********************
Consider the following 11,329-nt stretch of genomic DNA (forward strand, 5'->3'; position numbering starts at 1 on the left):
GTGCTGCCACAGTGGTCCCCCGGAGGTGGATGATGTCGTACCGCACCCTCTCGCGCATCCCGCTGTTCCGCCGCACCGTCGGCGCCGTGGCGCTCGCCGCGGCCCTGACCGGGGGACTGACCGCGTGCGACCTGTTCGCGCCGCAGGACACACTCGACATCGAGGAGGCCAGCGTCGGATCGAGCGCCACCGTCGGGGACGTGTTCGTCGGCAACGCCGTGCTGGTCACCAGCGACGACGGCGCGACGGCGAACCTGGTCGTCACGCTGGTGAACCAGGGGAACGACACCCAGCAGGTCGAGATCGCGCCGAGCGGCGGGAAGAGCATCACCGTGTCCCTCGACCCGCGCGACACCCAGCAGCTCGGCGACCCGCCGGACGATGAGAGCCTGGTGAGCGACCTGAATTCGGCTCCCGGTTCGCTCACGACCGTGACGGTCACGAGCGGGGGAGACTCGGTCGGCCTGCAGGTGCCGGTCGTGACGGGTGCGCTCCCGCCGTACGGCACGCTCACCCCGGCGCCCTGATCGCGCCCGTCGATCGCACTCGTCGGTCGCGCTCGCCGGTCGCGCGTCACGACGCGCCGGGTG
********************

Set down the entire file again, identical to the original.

Consider the following 11,329-nt stretch of genomic DNA (forward strand, 5'->3'; position numbering starts at 1 on the left):
GTGCTGCCACAGTGGTCCCCCGGAGGTGGATGATGTCGTACCGCACCCTCTCGCGCATCCCGCTGTTCCGCCGCACCGTCGGCGCCGTGGCGCTCGCCGCGGCCCTGACCGGGGGACTGACCGCGTGCGACCTGTTCGCGCCGCAGGACACACTCGACATCGAGGAGGCCAGCGTCGGATCGAGCGCCACCGTCGGGGACGTGTTCGTCGGCAACGCCGTGCTGGTCACCAGCGACGACGGCGCGACGGCGAACCTGGTCGTCACGCTGGTGAACCAGGGGAACGACACCCAGCAGGTCGAGATCGCGCCGAGCGGCGGGAAGAGCATCACCGTGTCCCTCGACCCGCGCGACACCCAGCAGCTCGGCGACCCGCCGGACGATGAGAGCCTGGTGAGCGACCTGAATTCGGCTCCCGGTTCGCTCACGACCGTGACGGTCACGAGCGGGGGAGACTCGGTCGGCCTGCAGGTGCCGGTCGTGACGGGTGCGCTCCCGCCGTACGGCACGCTCACCCCGGCGCCCTGATCGCGCCCGTCGATCGCACTCGTCGGTCGCGCTCGCCGGTCGCGCGTCACGACGCGCCGGGTG